Opinion: The pipeline that President Biden needs to stop

We’re just two months into President Joe Biden’s administration. On his first day in office he revoked the permit to halt construction of the Keystone XL pipeline, another long-fought tar sands oil project proposed out of Alberta, Canada. Climate science and racial justice are clear priorities for this administration. Science isn’t a bad word and Covid-19 is a crisis, not a hoax.

Yet, here in the north woods of Minnesota, any progress feels far away. It’s hard to celebrate when your sacred places are threatened to be torn apart in front of your eyes. Tears swim in tired eyes and prayers go up for the delicate wild rice beds downstream, the generations not yet born and the pain of inequity as old as the state of Minnesota.

It omits the fact that we’ve been conditioned to believe that a company’s “need” to build a new pipeline should be automatically approved and accepted by the public. The Minnesota Department of Commerce is now challenging the state’s Public Utilities Commission in court for approving the pipeline — arguing that Enbridge failed to submit a long-range forecast showing a demand for the oil Line 3 carries. It overlooks that the new Line 3 would emit 193 million tons of carbon dioxide each year — more than the rest of the state — and, moreover, that it is another nail in the coffin for sustainable human life on this planet and another slap in the face to indigenous sovereignty.
Many of the Ojibwe people gathered at the Mississippi to protest the Line 3 replacement pipeline also showed their support for the George Floyd demonstrations last summer. We marched, we stood united against police brutality and demanded justice. Our liberatory fronts are intertwined — stolen labor and stolen land lie at the foundation of the United States. Our watersheds are intertwined; what happens upstream affects the millions downstream. Our personhood is intertwined; what happens to the vulnerable reflects the societal whole.
In February, an excavator broke through the ice with the operator trapped inside. Thankfully, the operator lived. Enbridge released a statement in response, saying, “Safety is our first priority for the thousands workers who are currently replacing Line 3 on construction sites spread across the more than 330 mile route.” In December, another Enbridge contractor who was the father of nine died after he was run over by a fork lift. Enbridge paused work until the next day and said, “safety standards and protocols were reinforced.”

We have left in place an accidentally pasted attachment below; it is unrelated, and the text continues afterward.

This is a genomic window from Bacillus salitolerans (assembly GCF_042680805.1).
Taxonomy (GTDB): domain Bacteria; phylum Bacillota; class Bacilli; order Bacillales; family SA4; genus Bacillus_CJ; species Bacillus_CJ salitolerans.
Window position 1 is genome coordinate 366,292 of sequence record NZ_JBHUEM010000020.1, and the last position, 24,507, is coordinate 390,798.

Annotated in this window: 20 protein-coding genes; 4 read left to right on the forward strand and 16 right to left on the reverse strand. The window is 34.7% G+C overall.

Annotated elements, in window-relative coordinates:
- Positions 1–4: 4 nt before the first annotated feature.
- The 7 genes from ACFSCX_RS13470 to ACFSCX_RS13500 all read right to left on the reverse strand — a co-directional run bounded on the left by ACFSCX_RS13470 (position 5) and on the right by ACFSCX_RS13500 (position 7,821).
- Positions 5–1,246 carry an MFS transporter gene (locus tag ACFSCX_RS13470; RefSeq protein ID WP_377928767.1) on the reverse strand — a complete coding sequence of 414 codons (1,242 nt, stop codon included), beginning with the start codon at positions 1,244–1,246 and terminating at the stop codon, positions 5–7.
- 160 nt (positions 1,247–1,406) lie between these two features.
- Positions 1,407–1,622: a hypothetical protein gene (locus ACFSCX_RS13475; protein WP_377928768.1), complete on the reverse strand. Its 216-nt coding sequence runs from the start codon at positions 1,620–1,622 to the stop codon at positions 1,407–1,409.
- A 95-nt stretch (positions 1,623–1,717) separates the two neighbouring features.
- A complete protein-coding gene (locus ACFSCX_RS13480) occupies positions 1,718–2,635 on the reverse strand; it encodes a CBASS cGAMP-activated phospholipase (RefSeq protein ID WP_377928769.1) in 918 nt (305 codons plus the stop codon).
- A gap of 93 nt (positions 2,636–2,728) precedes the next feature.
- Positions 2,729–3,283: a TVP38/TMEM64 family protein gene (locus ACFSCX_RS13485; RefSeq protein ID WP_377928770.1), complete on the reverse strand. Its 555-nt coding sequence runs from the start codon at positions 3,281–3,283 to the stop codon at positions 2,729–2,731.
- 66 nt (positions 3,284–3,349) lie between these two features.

Several tribal-led lawsuits are waiting to be heard by the courts as Enbridge works at full steam ahead to bulldoze through our wetlands. Earlier this year, a US appeals court ruled in favor of the Standing Rock Sioux Tribe and upheld a lower court’s decision to strike down a key federal permit for the Dakota Access oil pipeline. That victory, however, came over three years after the Dakota Access pipeline was finished, and the pipeline has already leaked multiple times. It is a common tactic of the fossil fuel industry to slam through projects that tribes may oppose before their legal issues are heard.
The Line 3 replacement, which would be one of the largest tar sands infrastructure in North America, won’t run through wealthy suburbs. It largely threatens places that are out of sight and out of mind for most Americans: the prairies, the wetlands, the wild rice tributaries and the treaty lands of indigenous peoples. And at its terminus, like so many other refineries across the US, we find communities of low wealth, communities treated as sacrifice zones. Cancer clusters, contaminated water and deadly explosions are too often overlooked when corporations stand to benefit. It’s convenient to continue relying on fossil fuels and dangerous chemicals. Dehumanization comes at a steep cost — our lands, our waters, our lives become expendable and inequity the norm.

As an immigrant and an indigenous person, we see the interconnectedness of climate justice, of structural racism and disregard for human life. Climate change does not stop at the border of a reservation or a state or a country — it impacts us all. The decision to move forward with the implementation of Line 3 is a decision made for the entire world and for all future generations of humanity. Now is not the time to be silent. Now is the time to raise our voices and urge President Biden to take action to stop Line 3.

This article has been updated to clarify that the Ojibwe people protesting the Line 3 pipeline also showed their support for the George Floyd demonstrations last summer.

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